‘Arapaho’ Thornless Blackberry

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Your Price $49.97
Rubus ursinus ‘Arapaho’ PP#8,510
USDA Hardiness Zones: 6a to 9b
‘Arapaho’ blackberry is known for its thornless, erect growing canes, early ripening, firm fruit, and excellent fruit flavor. It is not cold-hardy in northern states.
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Edibles - Fruits
Growth Size:   Tall Plant - 4 to 5 feet tall, 3 to 4 feet wide
Growth Habit:   Upright - Vigorous
Features:   Great Nutritional Benefits
Mildew Resistant, Disease Resistant
Attracts:   Bees
Garden Ideas:   
Flower features:    
Flowers ripen to berries that bloom in spring through summer
Fruit & seed features:    Medium size, early ripening that will ripen in summer
Foliage type and color:    Deciduous, Green
Landscape Uses:    Edible
‘Arapaho’ Thornless Blackberry is a Moderate maintenance plant
Growth Size:   Tall Plant - 4 to 5 feet tall, 3 to 4 feet wide
Growth Rate:   Fast
Spacing:   5-7 ft apart
Exposure:   Full Sun
Watering:   Semi-Moist   Average
Soil Types:   Slightly Acidic to Neutral   Moist, well-drained   Enriched with organic matter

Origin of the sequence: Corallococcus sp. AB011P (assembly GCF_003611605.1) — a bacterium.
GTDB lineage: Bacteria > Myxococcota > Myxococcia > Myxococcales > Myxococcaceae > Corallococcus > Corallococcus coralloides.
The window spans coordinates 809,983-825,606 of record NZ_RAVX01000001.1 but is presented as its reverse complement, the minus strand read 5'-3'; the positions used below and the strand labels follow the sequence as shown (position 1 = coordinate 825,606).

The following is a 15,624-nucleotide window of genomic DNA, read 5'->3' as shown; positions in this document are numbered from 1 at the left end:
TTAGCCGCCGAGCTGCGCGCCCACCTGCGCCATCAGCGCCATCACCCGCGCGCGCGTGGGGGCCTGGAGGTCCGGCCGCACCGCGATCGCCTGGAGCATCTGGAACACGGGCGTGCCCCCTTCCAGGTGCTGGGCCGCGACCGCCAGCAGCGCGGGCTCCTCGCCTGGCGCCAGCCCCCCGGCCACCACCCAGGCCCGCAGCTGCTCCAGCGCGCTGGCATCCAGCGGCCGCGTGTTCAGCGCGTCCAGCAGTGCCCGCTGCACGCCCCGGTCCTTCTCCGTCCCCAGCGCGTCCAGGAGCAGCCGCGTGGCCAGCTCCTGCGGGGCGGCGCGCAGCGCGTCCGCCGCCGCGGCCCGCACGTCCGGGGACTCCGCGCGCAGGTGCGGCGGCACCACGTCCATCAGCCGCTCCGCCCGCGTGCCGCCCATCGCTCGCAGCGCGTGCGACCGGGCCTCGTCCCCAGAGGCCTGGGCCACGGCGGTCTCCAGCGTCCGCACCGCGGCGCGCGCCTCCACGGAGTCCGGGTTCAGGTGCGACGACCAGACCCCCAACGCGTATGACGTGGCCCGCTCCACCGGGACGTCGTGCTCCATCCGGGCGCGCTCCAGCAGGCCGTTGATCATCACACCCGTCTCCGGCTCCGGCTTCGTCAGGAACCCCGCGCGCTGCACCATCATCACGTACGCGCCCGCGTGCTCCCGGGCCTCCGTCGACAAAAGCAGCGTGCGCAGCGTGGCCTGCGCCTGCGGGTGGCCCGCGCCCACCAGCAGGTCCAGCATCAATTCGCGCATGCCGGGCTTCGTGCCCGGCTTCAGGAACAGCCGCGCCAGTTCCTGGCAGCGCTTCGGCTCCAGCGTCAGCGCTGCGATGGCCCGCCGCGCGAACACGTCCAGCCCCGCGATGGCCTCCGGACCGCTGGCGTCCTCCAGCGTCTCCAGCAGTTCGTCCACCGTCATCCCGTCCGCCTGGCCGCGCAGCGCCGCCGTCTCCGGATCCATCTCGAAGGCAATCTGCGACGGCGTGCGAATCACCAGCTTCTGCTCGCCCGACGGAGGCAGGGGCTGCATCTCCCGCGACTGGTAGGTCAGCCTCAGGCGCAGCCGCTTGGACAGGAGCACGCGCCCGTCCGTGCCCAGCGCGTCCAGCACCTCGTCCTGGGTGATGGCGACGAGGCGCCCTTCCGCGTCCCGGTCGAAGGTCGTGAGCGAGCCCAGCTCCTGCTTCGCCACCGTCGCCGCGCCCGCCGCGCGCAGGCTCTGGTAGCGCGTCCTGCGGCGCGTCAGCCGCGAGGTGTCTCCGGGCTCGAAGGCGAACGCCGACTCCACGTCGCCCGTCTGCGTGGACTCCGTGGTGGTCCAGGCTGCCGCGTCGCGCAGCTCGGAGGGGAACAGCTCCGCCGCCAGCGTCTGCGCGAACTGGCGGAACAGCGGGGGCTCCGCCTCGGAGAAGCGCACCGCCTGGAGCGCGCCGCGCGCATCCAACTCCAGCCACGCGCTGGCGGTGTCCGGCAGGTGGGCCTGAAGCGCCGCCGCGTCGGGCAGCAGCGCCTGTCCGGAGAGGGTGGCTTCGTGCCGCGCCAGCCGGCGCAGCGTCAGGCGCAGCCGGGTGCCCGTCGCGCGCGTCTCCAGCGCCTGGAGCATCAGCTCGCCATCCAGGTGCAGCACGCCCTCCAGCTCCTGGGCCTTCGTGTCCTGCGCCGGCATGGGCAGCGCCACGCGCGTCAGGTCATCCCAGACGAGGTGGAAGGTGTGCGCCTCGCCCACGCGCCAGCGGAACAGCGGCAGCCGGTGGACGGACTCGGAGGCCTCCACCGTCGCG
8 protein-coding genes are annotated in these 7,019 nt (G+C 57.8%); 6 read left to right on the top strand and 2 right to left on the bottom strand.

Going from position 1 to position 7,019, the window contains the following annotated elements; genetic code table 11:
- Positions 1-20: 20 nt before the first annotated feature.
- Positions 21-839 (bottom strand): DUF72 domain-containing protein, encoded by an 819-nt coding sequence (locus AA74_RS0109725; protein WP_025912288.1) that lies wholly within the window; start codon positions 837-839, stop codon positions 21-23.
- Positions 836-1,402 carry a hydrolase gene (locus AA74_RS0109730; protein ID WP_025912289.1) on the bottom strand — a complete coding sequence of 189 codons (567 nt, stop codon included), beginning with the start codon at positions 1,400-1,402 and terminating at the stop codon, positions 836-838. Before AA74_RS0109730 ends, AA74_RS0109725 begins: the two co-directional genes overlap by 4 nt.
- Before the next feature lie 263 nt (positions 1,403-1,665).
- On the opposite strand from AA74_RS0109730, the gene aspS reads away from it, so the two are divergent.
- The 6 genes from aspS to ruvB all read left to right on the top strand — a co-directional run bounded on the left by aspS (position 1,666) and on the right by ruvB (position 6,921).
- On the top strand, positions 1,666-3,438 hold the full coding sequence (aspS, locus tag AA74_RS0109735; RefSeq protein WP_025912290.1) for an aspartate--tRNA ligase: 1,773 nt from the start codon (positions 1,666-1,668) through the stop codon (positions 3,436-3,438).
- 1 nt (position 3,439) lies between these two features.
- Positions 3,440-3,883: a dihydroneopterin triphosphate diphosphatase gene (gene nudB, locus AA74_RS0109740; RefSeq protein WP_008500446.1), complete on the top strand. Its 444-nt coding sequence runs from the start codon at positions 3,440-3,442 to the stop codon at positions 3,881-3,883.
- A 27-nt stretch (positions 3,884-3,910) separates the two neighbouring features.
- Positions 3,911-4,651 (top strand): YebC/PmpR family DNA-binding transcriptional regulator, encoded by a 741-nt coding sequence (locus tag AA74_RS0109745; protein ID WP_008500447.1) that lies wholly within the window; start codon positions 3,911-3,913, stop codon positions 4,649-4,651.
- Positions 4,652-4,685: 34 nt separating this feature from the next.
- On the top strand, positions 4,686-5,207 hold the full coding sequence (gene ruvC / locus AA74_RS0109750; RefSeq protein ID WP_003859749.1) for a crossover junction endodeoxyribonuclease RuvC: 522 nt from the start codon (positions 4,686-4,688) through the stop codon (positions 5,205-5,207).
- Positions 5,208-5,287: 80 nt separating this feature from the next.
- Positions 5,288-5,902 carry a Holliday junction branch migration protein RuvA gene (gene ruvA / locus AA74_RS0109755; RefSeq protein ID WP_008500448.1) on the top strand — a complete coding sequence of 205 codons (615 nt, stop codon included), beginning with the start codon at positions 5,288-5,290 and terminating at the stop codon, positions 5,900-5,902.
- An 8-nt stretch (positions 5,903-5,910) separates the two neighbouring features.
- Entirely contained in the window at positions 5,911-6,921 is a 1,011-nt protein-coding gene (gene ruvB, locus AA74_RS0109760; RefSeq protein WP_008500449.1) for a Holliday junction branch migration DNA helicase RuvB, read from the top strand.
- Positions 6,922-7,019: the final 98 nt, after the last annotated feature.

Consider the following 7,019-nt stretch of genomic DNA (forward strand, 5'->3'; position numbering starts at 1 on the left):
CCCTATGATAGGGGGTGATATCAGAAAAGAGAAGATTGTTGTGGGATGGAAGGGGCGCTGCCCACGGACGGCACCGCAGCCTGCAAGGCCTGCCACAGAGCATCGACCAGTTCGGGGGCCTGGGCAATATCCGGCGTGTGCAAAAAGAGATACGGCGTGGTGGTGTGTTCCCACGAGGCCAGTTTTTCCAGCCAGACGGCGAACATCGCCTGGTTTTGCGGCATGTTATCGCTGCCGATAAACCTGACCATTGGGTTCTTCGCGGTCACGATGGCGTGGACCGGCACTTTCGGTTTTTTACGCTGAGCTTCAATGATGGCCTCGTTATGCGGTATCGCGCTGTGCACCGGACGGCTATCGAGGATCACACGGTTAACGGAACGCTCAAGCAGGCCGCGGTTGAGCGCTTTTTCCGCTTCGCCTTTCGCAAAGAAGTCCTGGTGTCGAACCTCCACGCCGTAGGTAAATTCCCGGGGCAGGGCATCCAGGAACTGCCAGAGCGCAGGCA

General Plant Care:    Care for your shrubs includes monitoring for pests and diseases, periodically checking soil moisture, and providing fertilizer as needed. In general, plants that have sufficient water and the correct amount of fertilizer tend to not have as many pest and disease problems. Water new plants weekly during the growing season in the first year, and as needed after that.
General Planting Tips:    Choose a site suited to your plant's light, soil, and space needs. Dig a hole twice as wide but no deeper than the container. Remove plant from container and loosen roots slightly. Place the plant in the hole. If using slow-release (coated) fertilizer, you may add it according to package directions at this time. Add soil back to the hole, ensuring the top of the soil from the container is even with the surrounding soil. Water well, and add more soil if needed. Add 2-3 inches of mulch around plant, taking care to keep away from stem or trunk. See our FAQ page for more details on Mulching.
General Fertilizing Tips:    Once in spring with a slow-release fertilizer recommended for this plant (shrub, tree) at a rate according to package directions.
General Pruning suggestions:    These berries fruit on last year's canes (stems). Allow all canes to stay in place through the winter. In spring, look to see which canes put out new green growth. Allow those canes to stay in place, and cut back any that do not put out leaves to the ground. During the growing season, new canes will emerge. Allow these to stay in place without pruning, as these will bear next year's berries. The following spring, repeat the process of cutting back any dead canes and allowing the rest of the canes to stay in place.
USDA Hardiness Zones: 6a to 9b

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